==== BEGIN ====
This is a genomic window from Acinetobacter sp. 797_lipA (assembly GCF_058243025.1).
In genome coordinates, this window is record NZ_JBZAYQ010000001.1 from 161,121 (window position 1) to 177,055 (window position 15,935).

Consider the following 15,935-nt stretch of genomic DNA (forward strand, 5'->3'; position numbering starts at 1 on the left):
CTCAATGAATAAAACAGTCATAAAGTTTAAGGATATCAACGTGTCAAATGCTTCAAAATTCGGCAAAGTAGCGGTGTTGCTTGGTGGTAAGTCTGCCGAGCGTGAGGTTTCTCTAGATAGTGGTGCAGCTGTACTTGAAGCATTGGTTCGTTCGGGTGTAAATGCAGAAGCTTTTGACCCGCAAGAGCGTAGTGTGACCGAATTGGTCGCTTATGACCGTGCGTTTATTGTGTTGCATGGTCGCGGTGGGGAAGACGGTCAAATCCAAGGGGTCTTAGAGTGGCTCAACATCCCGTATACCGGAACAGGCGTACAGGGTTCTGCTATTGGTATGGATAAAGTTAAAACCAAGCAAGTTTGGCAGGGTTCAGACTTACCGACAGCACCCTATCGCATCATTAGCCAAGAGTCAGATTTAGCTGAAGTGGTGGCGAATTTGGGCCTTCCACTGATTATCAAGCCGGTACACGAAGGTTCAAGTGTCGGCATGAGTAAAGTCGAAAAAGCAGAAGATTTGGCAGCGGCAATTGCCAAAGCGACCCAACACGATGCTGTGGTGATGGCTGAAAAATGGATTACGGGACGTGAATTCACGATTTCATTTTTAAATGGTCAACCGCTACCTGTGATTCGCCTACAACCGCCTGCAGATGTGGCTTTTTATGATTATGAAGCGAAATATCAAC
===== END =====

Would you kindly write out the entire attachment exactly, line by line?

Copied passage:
This is a genomic window from Acinetobacter sp. 797_lipA (assembly GCF_058243025.1).
In genome coordinates, this window is record NZ_JBZAYQ010000001.1 from 161,121 (window position 1) to 177,055 (window position 15,935).

Consider the following 15,935-nt stretch of genomic DNA (forward strand, 5'->3'; position numbering starts at 1 on the left):
CTCAATGAATAAAACAGTCATAAAGTTTAAGGATATCAACGTGTCAAATGCTTCAAAATTCGGCAAAGTAGCGGTGTTGCTTGGTGGTAAGTCTGCCGAGCGTGAGGTTTCTCTAGATAGTGGTGCAGCTGTACTTGAAGCATTGGTTCGTTCGGGTGTAAATGCAGAAGCTTTTGACCCGCAAGAGCGTAGTGTGACCGAATTGGTCGCTTATGACCGTGCGTTTATTGTGTTGCATGGTCGCGGTGGGGAAGACGGTCAAATCCAAGGGGTCTTAGAGTGGCTCAACATCCCGTATACCGGAACAGGCGTACAGGGTTCTGCTATTGGTATGGATAAAGTTAAAACCAAGCAAGTTTGGCAGGGTTCAGACTTACCGACAGCACCCTATCGCATCATTAGCCAAGAGTCAGATTTAGCTGAAGTGGTGGCGAATTTGGGCCTTCCACTGATTATCAAGCCGGTACACGAAGGTTCAAGTGTCGGCATGAGTAAAGTCGAAAAAGCAGAAGATTTGGCAGCGGCAATTGCCAAAGCGACCCAACACGATGCTGTGGTGATGGCTGAAAAATGGATTACGGGACGTGAATTCACGATTTCATTTTTAAATGGTCAACCGCTACCTGTGATTCGCCTACAACCGCCTGCAGATGTGGCTTTTTATGATTATGAAGCGAAATATCAAC